It would be wrong to class this as a World War II turn-based tactical role playing game, but that’s probably the neatest pigeon hole we could come up with. The description falls apart on each level, though: it’s not technically World War II (it’s set in an alternative World but clearly based on similar events), it’s not always turn-based, and it’s not always even a role playing game, as a good portion of Chronicle’s length plays out in the form of beautiful, almost hand-drawn cut-scenes. In fact, it’s this visual style that immediately sets the game apart from its peers: it’s a fully 3D world but the mix of cell-shaded and a pencil sketch filter gives it its own individuality, even if some of the game mechanics are familiar.
As Welkin, a vaguely androgenous 22 year old with great hair, you see your home town destroyed at the onset of war, a war seemingly over a valuable mineral, and are instantly drafted into the military alongside a host of likeable characters that you’ll learn to love and hate throughout the game’s story. Because the game is resolutely Japanese (and we recommend playing with the original Japanese voices and English subs) players not familiar with the genre will find the initial pacing very slow and sporadic: the game takes some time before you even get the chance to see how it plays, but hopefully once you do you’ll be hooked.
The premise is simple: each battle starts with a zoomed out view of the battleground, and each force has a number of Command Points, which once selected allow you to then move a unit in real time. When you do so, the camera smoothly zooms to a third person view and it’s the standard twin stick movement method to position the character where you want, against a decreasing bar that determines how far you can move. Once you’re happy, you can then enter fire mode, aim, and take shot. You can only fire once per turn, but you can move as long as the Action Points bar still contains juice.
This itself leads to an almost infinite array of tactical choices, especially as the enemy can (and will) open fire as soon as they have line of sight, so the realtime movement section is crucial. You can also take cover behind objects, which naturally reduces the chance of you getting hit but crouching also increases your aim somewhat. Once you’re in ‘fire mode’ the realtime action stops, and you’re free to aim at your leisure and once fired, if your target is still alive they can return a volley back at you. When you’ve moved all your units, the PS3 will then do the same with the enemy units, moving and firing, and thus the game continues until you complete (or fail) your particular mission objectives.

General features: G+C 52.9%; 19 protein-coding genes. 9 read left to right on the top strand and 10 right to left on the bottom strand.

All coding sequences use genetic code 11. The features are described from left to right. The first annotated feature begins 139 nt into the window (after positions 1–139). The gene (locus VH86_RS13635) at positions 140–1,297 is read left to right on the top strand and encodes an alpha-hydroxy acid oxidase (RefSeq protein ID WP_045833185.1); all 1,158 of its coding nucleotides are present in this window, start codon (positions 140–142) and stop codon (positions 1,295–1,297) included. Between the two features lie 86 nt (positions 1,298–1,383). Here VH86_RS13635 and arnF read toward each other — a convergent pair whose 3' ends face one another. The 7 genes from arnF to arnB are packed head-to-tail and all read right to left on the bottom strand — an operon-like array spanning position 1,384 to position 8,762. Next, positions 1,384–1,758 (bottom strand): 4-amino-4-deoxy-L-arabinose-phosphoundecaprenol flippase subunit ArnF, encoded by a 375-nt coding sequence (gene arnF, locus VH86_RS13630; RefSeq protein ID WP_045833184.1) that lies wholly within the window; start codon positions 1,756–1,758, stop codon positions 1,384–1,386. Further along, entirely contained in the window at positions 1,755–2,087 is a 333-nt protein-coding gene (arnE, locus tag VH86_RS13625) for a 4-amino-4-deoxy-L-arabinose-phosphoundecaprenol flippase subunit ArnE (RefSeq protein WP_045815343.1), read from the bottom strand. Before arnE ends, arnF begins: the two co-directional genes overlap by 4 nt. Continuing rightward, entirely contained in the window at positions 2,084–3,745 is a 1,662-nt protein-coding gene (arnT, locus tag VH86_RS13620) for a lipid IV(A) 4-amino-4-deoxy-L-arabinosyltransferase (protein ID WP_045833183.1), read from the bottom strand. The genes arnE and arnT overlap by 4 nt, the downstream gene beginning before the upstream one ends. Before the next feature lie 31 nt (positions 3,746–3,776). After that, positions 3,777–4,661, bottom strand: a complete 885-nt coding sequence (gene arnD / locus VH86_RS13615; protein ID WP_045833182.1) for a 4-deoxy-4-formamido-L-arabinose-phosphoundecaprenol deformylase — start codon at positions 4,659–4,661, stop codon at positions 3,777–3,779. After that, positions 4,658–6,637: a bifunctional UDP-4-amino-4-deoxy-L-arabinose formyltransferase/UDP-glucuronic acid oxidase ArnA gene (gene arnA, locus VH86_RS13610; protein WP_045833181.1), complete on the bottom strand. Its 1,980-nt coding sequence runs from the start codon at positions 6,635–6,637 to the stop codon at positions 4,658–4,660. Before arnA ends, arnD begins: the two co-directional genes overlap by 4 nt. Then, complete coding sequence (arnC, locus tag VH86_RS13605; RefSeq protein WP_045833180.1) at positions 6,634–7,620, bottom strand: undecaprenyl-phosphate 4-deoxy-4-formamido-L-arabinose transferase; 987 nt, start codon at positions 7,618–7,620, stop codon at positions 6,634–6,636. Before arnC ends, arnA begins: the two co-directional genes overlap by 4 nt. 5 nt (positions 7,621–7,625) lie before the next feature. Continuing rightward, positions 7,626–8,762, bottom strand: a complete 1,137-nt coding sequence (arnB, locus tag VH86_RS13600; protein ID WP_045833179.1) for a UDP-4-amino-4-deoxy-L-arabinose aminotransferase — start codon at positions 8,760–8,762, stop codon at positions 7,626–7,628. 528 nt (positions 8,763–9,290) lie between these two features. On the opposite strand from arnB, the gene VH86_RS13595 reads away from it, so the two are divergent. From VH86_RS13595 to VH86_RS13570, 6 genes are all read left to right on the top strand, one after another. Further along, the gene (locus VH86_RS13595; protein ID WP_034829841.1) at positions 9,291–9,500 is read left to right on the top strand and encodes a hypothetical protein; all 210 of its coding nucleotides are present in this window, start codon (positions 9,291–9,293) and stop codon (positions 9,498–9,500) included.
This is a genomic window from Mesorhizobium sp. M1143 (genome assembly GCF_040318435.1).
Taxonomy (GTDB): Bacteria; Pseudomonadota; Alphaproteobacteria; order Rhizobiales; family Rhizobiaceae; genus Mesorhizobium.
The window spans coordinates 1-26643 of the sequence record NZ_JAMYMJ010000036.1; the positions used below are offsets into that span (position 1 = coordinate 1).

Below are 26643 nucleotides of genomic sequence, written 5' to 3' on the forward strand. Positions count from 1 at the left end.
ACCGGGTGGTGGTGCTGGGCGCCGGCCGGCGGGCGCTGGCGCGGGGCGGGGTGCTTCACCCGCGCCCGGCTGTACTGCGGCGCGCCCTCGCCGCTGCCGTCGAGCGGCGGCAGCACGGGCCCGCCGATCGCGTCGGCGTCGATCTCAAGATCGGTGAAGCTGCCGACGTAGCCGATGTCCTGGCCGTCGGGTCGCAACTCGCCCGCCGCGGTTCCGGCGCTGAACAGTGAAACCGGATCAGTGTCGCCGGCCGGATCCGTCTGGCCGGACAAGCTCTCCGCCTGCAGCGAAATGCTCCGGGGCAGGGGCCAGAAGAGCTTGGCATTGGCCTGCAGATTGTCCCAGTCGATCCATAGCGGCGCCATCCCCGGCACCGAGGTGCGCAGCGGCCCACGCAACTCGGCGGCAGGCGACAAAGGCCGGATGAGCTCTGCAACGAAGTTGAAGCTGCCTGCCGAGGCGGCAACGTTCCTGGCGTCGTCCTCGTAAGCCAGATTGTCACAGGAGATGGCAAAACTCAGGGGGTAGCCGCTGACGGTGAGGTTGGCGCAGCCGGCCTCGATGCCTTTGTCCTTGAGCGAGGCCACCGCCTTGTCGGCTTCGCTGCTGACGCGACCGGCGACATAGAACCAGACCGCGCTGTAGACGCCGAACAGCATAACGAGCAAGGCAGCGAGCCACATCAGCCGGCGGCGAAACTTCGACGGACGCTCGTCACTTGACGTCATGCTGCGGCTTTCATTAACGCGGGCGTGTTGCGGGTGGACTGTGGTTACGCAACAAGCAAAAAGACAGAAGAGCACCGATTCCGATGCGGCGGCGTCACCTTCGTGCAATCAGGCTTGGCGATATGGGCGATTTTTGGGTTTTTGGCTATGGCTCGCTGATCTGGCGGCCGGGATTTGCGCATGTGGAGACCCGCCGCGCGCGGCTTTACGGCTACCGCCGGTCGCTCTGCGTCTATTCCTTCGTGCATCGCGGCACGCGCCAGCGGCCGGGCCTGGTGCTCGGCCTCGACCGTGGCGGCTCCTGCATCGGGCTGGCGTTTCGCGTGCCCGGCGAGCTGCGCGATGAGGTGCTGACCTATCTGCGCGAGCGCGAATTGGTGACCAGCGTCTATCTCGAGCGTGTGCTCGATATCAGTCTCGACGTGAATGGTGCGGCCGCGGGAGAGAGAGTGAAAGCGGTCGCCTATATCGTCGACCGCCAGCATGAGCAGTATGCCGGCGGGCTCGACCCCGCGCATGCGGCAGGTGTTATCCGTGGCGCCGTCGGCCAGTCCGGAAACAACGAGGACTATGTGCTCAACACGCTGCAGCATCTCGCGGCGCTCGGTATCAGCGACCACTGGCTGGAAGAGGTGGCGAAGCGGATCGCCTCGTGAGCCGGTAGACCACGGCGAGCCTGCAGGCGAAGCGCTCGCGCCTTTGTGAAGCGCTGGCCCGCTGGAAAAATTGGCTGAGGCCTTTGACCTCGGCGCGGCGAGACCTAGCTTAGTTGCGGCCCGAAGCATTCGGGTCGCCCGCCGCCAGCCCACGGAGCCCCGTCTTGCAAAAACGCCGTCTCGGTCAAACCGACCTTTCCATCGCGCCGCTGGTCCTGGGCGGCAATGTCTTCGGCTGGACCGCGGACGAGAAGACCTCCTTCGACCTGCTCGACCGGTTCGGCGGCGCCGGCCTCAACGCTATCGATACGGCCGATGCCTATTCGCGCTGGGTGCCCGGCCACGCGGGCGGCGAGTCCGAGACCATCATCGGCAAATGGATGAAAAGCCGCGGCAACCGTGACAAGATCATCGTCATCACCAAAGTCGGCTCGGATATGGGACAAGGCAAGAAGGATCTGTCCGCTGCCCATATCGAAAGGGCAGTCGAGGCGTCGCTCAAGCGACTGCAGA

Should you wish to save your Command Points (for example, only moving 2 out of 3 of your units in a single phase) any remaining Command Points will be stored up for the next phase, like credits on a mobile phone. So decisions can be made to hang back and defend, racking up your command points until you have sufficient in reserve to make a concerted attack forward (you can move a unit more than once, assuming you have Command Points). If this sounds complicated, it’s really not, and the game’s initial period slowly leads you through the various concepts by the hand. Whilst the first few missions are quite basic, they soon become massive, drawn out and highly tactical battles and the distinct soldier classes (snipers, engineers etc) soon start to come into their own, alongside the fact that certain characters have their own unique characteristics – the game doesn’t shy away from sexism or racism, for example.
It’s all numbers, of course, but dressed up in gorgeous visuals and oodles of charm and individuality. You’ll never once feel like you’re in a real war, this isn’t Call of Duty, but you will feel attached to the main protaganists and the various plot twists along the way will keep you entertained. The game isn’t for everyone, and it’s not without its minor flaws (such as occasionally flaky AI) but for PS3 owners wanting to get their hands on a massive, sprawling adventure with some brilliantly devised battles, Valkyria Chronicles should be considered an absolute must buy: the game has more depth than the rest of the PS3’s library put together and was clearly a labour of love for the developers.